If I have this straight, House Republicans are united in the belief that public integrity is critically important for our nation. Accordingly, Joe Biden deserves to be impeached. During a meeting of the Rules Committee, Rep. Doug Collins, R-Ga., referencing Biden's supposed role in pressuring Ukraine to cease investigating his own son's company, demanded, "If you're running for president, does that mean you can do anything overseas?" Republicans, even very sophisticated ones, have bought this line — that Joe Biden was engaged in unconscionable corruption while vice president. This is Donald Trump's comfort zone. His jujitsu is to accuse any critic or opponent of corruption. The press is corrupt. The pollsters are corrupt. Adam Schiff is corrupt. The FBI is corrupt. The Mueller investigation was corrupt. "Corrupt" is his favorite epithet.Updated: Tue Dec 17, 2019 […]

  • US Blocks Examination of Crimes Against Humanity for 12/13/2019

    It's easy to treat Kim Jong Un as a figure of ridicule. I've done it myself. His foreign ministry issues statements like this: "If any language and expressions stoking the atmosphere of confrontation are used once again on purpose at a crucial moment as now, that must really be diagnosed as the relapse of the dotage of a dotard." His youth, his odd haircut, and his rotund physique don't signal menace so much as clownishness. But that's a mistake. He is, in fact, guilty of crimes against humanity on a massive scale, and the United States government has just chosen to block a United Nations Security Council session that would take up those atrocities.Updated: Fri Dec 13, 2019 […]

  • Red Death, Blue Health? for 12/06/2019

    Josef Stalin is reputed to have said: "The death of one man is a tragedy. The death of millions is a statistic." In the hands of New York Times columnist Paul Krugman, the deaths of thousands can be a partisan bludgeon. A number of scholars have pondered the recent rise in deaths of despair — those attributed to alcoholism, suicide and drug overdoses. Krugman sees a chance to make a crude red state/blue state comparison. Updated: Fri Dec 06, 2019 […]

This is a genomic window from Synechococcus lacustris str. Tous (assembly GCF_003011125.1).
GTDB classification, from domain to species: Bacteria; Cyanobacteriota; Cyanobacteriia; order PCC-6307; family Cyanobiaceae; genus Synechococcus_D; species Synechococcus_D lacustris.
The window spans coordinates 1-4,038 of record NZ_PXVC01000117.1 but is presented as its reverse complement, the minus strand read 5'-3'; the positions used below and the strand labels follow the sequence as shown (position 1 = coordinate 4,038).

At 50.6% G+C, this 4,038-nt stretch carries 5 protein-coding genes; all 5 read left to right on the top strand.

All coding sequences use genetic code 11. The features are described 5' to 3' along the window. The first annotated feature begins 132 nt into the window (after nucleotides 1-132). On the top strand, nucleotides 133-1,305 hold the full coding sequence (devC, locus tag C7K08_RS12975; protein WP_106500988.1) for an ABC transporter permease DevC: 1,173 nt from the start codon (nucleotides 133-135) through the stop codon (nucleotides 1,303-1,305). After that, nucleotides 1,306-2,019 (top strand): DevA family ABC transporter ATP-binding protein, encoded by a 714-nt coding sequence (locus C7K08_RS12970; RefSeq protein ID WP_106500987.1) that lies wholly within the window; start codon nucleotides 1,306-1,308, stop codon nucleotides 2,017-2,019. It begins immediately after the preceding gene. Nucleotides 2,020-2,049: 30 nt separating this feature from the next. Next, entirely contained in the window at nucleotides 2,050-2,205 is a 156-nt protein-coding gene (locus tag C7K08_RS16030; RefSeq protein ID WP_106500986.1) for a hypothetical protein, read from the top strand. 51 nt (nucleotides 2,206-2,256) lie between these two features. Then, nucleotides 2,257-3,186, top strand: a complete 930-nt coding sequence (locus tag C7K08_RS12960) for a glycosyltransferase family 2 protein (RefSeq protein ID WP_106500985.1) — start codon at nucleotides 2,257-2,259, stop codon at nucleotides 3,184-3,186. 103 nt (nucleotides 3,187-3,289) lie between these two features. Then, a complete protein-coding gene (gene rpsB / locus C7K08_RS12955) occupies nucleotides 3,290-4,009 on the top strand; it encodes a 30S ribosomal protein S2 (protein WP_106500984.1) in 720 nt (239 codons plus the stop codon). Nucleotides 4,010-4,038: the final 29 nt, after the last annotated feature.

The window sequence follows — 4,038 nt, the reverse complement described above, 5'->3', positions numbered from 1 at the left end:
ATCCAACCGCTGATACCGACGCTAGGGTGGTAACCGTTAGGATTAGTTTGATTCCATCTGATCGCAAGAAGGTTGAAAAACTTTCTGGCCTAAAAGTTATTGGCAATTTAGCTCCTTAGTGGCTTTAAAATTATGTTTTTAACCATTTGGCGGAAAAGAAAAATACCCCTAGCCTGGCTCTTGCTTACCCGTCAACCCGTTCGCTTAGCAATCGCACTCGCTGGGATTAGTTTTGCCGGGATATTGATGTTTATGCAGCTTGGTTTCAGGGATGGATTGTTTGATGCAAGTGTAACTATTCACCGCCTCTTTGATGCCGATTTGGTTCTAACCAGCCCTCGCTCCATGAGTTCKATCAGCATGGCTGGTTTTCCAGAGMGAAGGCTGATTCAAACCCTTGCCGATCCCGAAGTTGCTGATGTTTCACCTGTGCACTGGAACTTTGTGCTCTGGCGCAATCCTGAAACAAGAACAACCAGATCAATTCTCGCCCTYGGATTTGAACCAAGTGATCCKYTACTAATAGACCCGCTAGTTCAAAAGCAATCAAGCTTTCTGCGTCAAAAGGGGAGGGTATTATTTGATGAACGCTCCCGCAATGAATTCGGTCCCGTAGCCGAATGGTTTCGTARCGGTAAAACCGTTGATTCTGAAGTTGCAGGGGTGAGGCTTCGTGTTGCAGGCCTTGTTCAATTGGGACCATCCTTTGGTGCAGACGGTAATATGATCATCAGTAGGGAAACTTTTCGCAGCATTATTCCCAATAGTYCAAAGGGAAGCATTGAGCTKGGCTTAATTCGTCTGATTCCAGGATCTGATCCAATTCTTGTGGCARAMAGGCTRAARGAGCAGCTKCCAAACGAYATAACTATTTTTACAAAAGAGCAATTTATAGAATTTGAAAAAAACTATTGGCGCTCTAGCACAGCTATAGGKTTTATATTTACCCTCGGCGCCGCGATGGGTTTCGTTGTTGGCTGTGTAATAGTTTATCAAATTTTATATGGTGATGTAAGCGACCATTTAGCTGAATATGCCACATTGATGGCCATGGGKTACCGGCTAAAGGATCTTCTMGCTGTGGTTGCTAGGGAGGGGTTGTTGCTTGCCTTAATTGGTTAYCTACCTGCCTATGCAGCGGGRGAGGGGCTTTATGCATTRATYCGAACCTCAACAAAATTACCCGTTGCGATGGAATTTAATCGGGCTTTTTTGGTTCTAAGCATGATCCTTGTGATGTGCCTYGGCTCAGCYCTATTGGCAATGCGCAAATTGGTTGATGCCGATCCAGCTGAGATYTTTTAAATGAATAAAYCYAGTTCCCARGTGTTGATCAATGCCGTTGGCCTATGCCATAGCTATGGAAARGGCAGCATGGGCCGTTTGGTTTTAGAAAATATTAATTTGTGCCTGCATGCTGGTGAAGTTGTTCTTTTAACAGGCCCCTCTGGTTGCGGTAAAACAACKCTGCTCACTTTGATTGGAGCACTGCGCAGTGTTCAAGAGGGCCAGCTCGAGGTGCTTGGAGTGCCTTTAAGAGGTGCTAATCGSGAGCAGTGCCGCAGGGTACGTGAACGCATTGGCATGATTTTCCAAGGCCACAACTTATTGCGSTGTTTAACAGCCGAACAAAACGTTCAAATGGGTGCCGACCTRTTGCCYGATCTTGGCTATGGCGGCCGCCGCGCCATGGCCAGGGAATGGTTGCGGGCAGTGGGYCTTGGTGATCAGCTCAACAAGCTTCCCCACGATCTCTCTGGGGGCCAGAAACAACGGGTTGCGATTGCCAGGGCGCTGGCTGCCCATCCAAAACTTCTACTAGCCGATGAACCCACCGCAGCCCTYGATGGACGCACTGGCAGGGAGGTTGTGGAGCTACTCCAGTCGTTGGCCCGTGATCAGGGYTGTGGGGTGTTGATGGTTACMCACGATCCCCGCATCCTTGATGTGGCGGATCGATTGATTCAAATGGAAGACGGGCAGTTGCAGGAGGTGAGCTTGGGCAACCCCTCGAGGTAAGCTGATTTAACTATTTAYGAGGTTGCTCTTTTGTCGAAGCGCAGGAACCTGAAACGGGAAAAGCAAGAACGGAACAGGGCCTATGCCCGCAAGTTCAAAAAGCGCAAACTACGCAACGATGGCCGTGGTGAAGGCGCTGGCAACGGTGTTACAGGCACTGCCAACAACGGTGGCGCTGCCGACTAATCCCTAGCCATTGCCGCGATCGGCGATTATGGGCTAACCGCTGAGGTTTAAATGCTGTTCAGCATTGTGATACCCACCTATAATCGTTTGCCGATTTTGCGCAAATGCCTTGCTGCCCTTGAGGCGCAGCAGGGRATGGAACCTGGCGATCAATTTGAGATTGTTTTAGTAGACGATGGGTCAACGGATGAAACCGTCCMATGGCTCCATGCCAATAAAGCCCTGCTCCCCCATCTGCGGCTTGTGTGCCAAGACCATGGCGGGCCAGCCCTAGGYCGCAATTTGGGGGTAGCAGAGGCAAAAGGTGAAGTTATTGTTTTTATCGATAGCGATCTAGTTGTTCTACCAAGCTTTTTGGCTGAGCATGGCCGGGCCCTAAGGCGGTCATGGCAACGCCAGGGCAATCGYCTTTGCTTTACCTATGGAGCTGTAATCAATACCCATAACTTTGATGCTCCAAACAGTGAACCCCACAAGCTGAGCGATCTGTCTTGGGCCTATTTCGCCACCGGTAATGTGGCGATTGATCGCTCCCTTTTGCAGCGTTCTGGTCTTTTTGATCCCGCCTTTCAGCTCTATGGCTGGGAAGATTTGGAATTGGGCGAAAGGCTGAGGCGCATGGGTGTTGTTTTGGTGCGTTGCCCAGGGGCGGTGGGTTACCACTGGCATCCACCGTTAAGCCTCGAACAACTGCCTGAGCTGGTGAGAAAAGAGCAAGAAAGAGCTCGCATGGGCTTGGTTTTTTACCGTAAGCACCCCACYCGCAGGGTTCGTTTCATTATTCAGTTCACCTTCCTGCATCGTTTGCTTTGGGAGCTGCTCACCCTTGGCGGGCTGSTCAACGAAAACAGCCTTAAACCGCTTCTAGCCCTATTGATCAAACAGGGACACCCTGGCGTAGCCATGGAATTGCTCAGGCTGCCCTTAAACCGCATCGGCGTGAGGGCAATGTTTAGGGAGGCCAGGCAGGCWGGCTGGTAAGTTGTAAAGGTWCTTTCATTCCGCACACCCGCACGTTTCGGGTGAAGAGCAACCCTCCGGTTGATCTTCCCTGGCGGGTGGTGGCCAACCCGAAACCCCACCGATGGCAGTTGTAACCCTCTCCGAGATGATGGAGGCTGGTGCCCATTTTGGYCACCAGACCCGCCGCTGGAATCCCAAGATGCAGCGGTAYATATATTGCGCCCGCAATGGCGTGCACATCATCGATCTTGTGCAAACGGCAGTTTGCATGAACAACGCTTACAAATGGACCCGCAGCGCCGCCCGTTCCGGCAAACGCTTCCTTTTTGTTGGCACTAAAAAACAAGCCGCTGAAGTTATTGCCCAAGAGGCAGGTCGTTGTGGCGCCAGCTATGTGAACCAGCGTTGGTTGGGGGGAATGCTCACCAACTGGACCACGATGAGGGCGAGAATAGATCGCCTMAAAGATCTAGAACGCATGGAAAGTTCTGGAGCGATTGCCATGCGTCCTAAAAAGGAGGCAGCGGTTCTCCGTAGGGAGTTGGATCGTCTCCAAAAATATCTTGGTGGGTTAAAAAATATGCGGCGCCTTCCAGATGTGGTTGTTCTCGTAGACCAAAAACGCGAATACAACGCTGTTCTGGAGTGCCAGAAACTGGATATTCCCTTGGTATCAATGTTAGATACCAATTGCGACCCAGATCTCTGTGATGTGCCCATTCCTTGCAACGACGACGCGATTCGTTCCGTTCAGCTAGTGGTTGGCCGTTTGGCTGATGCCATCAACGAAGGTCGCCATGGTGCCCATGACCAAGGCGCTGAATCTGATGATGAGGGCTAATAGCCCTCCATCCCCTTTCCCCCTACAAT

• On Being the Good Guys for 11/29/2019

    People often offer cynical interpretations of American support for Israel. It's the malign influence of the Jewish lobby, or Israel is a colonial outpost of the American hegemon or Israel has brainwashed American policymakers. What these right-wing conspiracists, anti-Semites and committed leftists miss is that there isn't any mystery about the bond between the U.S. and Israel. U.S. support for Israel, and vice versa, has been based on shared values. Israel shares with the United States respect for human rights and the rule of law. Though often besieged by enemies who target innocent civilians in terror attacks, use their own civilians as human shields, and celebrate as heroes terrorists who massacre unarmed men, women and children, Israel does not sink to that level. Though Israel vigorously defends herself, she does not resort to targeting civilians, nor to indiscriminate bombing (despite accusations to the contrary). And — this is crucial — when Israeli soldiers go too far and kill unarmed Palestinians, Israel does not name public squares after them. They are tried and punished.Updated: Fri Nov 29, 2019 […]

  • Is Caitlin Flanagan Right About the Abortion Debate? for 11/21/2019

    Caitlin Flanagan has written a searing piece for The Atlantic titled "The Dishonesty of the Abortion Debate: Why We Need to Face the Best Arguments From the Other Side." Flanagan argues that neither the pro nor the anti side of the abortion debate reckons with the best arguments of the other side. She then takes the reader through some heartbreaking true stories. Flanagan is an affecting writer, and her plea that both sides of a bitter dispute offer more respect to the other is one with which I am in sympathy. But the argument she makes — movingly told as it is — is not quite convincing.Updated: Thu Nov 21, 2019 […]

  • What Is the American Idea? for 11/15/2019